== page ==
Science Talk

Nature takes root where man has built

Life on artificial shores and structures can help maintain good water quality in S'pore

The writer, Ms Ria Tan, is the founder of During her rounds of coastal areas in Singapore, she has seen mangrove trees, seagrasses and marine life sprout up on their own on man-made structures.
The writer, Ms Ria Tan, is the founder of During her rounds of coastal areas in Singapore, she has seen mangrove trees, seagrasses and marine life sprout up on their own on man-made structures.ST FILE PHOTO

Natural regeneration on Singapore's artificial shores and structures is happening now - unintentionally, with zero replanting.

A coral reef has settled naturally on the seawalls at Tanah Merah Ferry Terminal, mangroves have taken root on the artificial seawalls at Pulau Hantu - the trees are from diverse species and are tall and healthy. Seagrass meadows thrive inside the Tanah Merah artificial lagoon. And I was astonished to see a lot of corals, as well as seagrasses and other marine life at East Coast Park, on artificial reclaimed land.

I first noticed mangrove trees on Pulau Hantu's artificial seawalls in April 2009. They were already well established and had probably been growing there for some time.

The different mangrove trees seen included common ones like api-api bulu, perepat, nyireh bunga, bakau putih, tumu and bakau kurap. There are also those listed as vulnerable on our Red List, such as tengah putih and bakau pasir.

The structure of the wall may have had a part to play in this. While the top part of the wall is sealed and smooth (the gaps between the rocks filled up with cement), the lower part is made up of unsealed rocks.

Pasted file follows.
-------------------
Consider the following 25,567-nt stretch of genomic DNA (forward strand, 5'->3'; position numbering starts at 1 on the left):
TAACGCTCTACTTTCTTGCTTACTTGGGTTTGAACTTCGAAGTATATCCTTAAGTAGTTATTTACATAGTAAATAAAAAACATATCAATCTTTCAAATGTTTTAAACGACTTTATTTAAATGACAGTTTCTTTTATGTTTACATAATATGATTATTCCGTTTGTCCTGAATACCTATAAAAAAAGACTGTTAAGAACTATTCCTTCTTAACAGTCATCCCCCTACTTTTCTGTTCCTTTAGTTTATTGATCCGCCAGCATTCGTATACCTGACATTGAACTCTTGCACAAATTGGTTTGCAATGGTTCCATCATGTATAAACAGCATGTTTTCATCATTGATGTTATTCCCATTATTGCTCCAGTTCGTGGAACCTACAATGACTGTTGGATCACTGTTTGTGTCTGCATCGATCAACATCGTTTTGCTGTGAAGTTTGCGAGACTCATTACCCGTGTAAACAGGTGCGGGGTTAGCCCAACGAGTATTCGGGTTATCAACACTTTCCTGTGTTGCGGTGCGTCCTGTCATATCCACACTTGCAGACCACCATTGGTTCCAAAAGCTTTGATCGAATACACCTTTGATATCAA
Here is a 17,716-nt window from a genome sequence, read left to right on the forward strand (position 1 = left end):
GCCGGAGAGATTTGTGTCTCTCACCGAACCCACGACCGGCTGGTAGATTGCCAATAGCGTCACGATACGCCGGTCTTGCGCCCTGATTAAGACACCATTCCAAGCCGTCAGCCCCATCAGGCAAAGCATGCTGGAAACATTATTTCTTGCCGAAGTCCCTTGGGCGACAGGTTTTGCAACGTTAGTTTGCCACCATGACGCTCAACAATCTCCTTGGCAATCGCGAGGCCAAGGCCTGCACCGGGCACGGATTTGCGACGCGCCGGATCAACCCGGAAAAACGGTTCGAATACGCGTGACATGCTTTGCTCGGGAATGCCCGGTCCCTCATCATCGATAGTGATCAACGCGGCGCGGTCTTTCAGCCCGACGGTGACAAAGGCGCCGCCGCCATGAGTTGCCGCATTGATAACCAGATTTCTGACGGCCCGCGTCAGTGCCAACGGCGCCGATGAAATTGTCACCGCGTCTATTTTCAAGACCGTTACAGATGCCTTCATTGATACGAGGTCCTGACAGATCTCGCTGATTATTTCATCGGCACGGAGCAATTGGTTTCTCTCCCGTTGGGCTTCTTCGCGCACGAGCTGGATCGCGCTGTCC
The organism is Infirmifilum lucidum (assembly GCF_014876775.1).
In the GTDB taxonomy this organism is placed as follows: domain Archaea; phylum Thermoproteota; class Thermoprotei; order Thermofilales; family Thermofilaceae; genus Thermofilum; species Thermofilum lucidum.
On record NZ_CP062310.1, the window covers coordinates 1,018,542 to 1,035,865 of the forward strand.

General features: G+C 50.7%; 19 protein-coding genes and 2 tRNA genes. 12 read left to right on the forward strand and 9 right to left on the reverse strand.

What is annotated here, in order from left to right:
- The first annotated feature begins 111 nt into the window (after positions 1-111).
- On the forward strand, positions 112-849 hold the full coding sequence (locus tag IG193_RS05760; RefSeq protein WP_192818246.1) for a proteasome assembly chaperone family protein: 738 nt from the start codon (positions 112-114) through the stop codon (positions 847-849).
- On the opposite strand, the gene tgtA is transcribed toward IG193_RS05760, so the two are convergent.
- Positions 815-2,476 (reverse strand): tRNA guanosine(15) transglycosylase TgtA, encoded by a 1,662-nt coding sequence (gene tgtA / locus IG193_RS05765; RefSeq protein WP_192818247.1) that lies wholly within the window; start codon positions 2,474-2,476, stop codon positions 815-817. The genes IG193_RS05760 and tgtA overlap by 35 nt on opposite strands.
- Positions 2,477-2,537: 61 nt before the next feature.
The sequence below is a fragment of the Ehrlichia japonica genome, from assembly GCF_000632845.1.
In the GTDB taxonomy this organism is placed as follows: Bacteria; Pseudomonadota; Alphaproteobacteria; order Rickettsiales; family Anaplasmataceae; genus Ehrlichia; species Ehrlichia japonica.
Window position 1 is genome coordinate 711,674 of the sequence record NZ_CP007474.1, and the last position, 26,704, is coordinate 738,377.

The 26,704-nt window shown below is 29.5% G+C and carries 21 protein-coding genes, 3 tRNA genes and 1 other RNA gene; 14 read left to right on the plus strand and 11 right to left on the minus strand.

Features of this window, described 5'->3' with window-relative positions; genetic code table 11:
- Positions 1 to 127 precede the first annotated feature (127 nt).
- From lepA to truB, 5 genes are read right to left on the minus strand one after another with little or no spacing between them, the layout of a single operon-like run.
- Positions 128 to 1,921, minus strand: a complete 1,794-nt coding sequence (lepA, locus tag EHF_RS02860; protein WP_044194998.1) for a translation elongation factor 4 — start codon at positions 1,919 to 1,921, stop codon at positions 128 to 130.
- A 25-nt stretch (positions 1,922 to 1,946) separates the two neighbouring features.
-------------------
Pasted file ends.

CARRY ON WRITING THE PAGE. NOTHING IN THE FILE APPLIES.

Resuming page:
• Wild about Singapore's nature

  • Nature activist and environmentalist Ria Tan is passionate about Singapore's marine life, to say the least.

    The 54-year-old runs popular wildlife website WildSingapore, a one-stop platform for those who want to learn about Singapore's natural heritage and how to do more for nature conservation.

    For the last 15 years, Ms Tan has been monitoring about 40 Singapore shores regularly, making about 100 surveys a year with a small team of hardcore volunteers.

    Her blog, Wild Shores of Singapore, can be found on the website, which includes an online guide to Singapore's common marine life.

    Ms Tan also provides free use of more than 40,000 photos of Singapore's reefs, seagrass meadows, mangroves and more.

    The retired civil servant trains nature guides and helped set up guided walks at Chek Jawa, Pulau Semakau and the Sisters' Islands Marine Park.

    She started TeamSeaGrass, which has about 200 volunteers regularly monitoring the seagrass on Singapore's shores.

    Ms Tan also volunteers with the Mega Marine Survey of Singapore, an initiative that takes stock of Singapore's marine biodiversity, in a collaboration with the National Parks Board.

    As part of the Friends of Ubin Network, she organised Ubin Day the past two years.

    An associate of the Lee Kong Chian Natural History Museum, Ms Tan also volunteers as a guide with the nature group Naked Hermit Crabs.

    She has co-authored the Chek Jawa Guidebook, the Wild Singapore coffee-table book and Southern Shores guidesheet.

    She is currently working on new marine nature guidebooks for Singapore.

Perhaps if we build our seawalls with mangrove colonisation in mind we can have lovely green seawalls in Singapore!

Besides the big trees on the seawall itself, there are also lots of little mangrove trees settling in the lagoon. Hopefully, they will get the chance to grow up.

With a mangrove forest, the island would be one of the few places in Singapore where a nice range of shore ecosystems exist in a continuum, as nature meant it - mangroves, seagrass meadows and coral reefs.